Tongue-Lick of Flame
It’s been a hard summer, one
long exhalation into the pout of heat,
the backhand of drought owing its way
like an insect intent on bad wood,
intent on the heart, sawdust on floor,
sour smell in the air.
The season mumbles along
like the clump-clump of the old cat
going down stairs, each tread-thump
a message of what it’s got, which
is pain in the joints, a slow ache
burning itself out. Like the heat
won’t, and the drought won’t.
A hard year is folding itself spine-wise
like paper, before it bursts into flame.
Get used to the desert of dry limbs.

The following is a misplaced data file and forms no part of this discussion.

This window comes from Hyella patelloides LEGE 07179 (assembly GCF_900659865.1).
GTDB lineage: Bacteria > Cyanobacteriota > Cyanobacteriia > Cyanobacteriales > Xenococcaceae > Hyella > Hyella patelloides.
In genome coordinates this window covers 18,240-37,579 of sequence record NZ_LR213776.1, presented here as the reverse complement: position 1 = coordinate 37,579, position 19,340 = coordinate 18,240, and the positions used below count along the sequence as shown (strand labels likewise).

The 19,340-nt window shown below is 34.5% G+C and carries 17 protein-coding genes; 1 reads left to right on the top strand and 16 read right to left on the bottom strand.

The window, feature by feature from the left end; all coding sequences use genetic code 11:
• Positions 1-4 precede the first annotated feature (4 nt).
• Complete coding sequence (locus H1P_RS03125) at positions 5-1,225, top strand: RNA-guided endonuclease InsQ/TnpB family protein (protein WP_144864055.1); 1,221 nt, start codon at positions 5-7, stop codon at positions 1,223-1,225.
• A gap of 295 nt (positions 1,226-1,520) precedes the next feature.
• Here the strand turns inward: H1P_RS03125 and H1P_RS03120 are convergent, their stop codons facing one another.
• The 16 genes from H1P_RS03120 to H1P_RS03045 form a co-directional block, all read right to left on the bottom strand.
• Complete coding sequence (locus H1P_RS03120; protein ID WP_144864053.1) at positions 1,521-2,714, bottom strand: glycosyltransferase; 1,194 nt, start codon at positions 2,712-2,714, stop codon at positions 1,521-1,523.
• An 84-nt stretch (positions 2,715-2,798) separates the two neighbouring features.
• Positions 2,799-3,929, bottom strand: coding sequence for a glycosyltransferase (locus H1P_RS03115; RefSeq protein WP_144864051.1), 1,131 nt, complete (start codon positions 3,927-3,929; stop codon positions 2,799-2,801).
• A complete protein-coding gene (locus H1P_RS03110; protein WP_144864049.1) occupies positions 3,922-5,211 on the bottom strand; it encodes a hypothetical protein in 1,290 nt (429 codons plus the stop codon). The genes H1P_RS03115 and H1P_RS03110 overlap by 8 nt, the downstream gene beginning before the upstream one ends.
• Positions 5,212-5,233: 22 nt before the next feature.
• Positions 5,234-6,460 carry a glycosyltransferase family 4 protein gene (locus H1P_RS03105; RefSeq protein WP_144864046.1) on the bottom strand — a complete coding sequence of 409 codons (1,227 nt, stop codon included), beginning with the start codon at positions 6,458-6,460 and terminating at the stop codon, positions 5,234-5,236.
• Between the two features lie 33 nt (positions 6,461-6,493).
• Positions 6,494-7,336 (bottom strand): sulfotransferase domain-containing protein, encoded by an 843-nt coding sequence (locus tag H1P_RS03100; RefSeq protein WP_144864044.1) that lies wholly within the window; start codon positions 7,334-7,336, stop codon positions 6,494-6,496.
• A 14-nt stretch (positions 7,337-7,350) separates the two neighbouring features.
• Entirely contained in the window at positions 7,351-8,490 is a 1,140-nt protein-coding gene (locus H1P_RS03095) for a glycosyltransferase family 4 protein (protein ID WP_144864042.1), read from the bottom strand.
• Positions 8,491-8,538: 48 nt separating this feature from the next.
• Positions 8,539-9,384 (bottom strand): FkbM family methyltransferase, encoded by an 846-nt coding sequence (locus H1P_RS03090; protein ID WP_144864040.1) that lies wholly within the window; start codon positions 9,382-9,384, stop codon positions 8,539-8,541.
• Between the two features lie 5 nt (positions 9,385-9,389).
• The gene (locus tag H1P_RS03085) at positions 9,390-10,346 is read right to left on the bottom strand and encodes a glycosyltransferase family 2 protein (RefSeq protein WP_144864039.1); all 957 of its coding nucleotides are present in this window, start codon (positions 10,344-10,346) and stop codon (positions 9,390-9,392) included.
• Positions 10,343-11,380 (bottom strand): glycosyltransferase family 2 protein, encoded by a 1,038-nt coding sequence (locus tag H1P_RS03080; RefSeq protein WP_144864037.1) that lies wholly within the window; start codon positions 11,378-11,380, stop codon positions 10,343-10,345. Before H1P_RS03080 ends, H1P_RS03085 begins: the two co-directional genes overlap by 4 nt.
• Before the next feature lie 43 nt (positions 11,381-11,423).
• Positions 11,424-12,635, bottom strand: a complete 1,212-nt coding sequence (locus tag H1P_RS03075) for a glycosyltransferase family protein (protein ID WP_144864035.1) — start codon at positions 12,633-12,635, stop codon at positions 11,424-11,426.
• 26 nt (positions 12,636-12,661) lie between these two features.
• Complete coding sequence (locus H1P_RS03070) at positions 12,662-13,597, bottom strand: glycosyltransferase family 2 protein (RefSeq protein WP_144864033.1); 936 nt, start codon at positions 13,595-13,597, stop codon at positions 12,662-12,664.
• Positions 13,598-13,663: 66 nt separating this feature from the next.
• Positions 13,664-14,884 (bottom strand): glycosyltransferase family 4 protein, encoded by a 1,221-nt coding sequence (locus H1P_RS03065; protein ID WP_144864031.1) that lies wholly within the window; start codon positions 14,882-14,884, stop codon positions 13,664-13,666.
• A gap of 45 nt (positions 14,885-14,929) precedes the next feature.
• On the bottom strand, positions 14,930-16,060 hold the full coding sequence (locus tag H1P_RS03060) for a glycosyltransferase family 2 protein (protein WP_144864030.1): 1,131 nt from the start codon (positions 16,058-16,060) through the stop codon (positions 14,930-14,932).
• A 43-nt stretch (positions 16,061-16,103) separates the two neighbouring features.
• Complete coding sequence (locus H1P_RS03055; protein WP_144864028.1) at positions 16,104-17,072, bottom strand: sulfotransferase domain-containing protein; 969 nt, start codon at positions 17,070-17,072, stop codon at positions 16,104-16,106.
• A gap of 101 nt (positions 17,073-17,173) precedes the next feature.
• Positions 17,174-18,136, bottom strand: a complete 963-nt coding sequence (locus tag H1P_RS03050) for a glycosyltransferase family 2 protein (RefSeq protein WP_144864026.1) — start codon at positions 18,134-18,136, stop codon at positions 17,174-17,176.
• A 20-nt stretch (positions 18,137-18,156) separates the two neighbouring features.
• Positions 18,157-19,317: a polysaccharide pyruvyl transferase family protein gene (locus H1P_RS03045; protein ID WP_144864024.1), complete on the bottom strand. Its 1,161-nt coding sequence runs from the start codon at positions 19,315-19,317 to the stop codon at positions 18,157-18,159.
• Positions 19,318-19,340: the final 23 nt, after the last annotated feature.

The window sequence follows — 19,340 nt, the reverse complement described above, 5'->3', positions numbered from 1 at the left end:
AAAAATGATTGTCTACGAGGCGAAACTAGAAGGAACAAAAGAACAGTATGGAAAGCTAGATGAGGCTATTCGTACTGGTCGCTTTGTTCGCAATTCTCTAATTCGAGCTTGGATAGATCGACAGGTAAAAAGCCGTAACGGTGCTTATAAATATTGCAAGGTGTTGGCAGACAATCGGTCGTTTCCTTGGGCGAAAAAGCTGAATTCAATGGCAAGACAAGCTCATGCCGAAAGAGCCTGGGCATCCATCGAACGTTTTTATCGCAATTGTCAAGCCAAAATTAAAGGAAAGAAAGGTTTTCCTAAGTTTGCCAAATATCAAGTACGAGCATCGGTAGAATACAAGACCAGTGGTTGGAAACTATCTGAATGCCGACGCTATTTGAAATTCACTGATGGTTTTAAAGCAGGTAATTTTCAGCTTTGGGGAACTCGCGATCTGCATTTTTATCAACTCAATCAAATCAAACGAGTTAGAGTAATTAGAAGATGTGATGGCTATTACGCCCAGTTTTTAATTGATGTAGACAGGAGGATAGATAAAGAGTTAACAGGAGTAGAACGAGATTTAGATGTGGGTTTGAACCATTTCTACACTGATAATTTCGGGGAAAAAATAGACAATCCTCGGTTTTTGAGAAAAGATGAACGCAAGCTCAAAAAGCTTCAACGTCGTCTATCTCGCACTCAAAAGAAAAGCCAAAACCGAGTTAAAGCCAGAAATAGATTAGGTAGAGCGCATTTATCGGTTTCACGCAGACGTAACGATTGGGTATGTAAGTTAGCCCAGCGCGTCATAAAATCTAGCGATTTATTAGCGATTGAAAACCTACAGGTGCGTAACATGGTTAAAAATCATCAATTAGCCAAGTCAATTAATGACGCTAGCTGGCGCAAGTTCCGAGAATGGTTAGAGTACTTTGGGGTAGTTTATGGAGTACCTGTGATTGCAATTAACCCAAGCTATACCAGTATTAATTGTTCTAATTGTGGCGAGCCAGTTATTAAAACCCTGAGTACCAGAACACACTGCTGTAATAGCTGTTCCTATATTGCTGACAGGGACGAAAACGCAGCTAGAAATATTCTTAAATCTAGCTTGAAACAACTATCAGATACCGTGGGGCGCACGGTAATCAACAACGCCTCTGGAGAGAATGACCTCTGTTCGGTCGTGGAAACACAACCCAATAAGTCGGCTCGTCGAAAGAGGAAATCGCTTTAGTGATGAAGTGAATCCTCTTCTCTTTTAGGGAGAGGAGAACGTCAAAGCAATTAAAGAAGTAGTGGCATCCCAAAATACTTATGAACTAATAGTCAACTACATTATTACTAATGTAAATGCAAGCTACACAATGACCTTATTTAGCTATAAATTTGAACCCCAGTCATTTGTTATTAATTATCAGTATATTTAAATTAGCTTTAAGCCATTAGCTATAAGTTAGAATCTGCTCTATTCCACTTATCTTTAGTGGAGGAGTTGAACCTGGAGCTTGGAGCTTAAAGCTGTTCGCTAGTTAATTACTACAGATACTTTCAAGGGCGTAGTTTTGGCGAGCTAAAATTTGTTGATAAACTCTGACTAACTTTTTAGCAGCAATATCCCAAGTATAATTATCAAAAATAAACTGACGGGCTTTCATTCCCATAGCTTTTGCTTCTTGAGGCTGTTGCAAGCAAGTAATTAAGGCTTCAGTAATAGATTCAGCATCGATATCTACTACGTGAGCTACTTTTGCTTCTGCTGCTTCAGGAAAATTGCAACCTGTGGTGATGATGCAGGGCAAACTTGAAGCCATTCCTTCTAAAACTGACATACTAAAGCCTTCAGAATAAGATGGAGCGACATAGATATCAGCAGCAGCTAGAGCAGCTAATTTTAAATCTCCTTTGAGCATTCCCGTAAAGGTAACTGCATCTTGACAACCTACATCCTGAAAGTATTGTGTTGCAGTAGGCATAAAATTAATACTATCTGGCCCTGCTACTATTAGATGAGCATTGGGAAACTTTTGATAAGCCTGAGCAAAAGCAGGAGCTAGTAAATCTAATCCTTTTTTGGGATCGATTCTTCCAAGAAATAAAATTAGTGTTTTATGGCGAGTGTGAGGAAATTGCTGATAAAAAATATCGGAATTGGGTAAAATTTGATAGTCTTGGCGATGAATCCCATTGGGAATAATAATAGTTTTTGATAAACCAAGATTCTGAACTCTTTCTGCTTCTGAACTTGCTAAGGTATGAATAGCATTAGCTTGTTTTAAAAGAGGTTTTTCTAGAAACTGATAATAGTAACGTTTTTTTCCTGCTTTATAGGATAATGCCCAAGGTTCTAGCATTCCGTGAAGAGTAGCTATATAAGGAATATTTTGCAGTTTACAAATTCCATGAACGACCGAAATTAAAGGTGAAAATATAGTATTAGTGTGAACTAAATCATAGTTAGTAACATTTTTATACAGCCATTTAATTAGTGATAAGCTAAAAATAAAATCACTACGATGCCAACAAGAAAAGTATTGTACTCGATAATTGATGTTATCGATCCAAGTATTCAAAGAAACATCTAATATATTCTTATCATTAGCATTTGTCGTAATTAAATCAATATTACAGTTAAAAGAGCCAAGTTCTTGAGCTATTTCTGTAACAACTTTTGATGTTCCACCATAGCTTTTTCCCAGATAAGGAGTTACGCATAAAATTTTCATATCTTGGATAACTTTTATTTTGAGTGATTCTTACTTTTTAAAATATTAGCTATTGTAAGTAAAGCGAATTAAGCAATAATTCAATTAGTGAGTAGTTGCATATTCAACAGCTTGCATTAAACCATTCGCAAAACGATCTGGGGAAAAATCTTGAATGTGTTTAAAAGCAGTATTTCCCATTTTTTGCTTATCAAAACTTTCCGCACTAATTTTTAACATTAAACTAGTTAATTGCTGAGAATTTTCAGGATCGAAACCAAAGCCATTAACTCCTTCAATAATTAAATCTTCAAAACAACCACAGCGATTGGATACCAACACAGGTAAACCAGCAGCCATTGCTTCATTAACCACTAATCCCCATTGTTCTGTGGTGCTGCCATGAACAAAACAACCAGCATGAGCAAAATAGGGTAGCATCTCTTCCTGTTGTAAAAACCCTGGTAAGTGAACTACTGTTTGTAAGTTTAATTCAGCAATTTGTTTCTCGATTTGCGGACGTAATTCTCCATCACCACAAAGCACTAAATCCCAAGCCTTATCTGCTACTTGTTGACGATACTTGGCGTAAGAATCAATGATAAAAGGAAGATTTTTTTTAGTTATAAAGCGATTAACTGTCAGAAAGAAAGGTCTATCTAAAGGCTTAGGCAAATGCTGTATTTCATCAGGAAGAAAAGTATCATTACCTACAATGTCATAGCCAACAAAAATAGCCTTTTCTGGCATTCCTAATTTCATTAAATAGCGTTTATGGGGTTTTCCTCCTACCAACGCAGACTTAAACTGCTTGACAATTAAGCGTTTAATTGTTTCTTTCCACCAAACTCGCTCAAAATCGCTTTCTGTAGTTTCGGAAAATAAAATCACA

Get used to the ocean of parched grass.
I walk down the old logging road
and try to become the road itself.
Overhead, no clouds build, just etch
of heat against rinsed blue. Old cat
remembering the pain of the last step.
Mark Simpson lives on Whidbey Island WA. Recent work has appeared or is forthcoming in Sleet (Pushcart Prize nominee), Broad River Review (Rash Award Finalist), Columbia Journal (Online), Third Wednesday, Backchannels Review, Flyway, and Cold Mountain Review. He is the author of the chapbook Fat Chance (Finishing Line Press).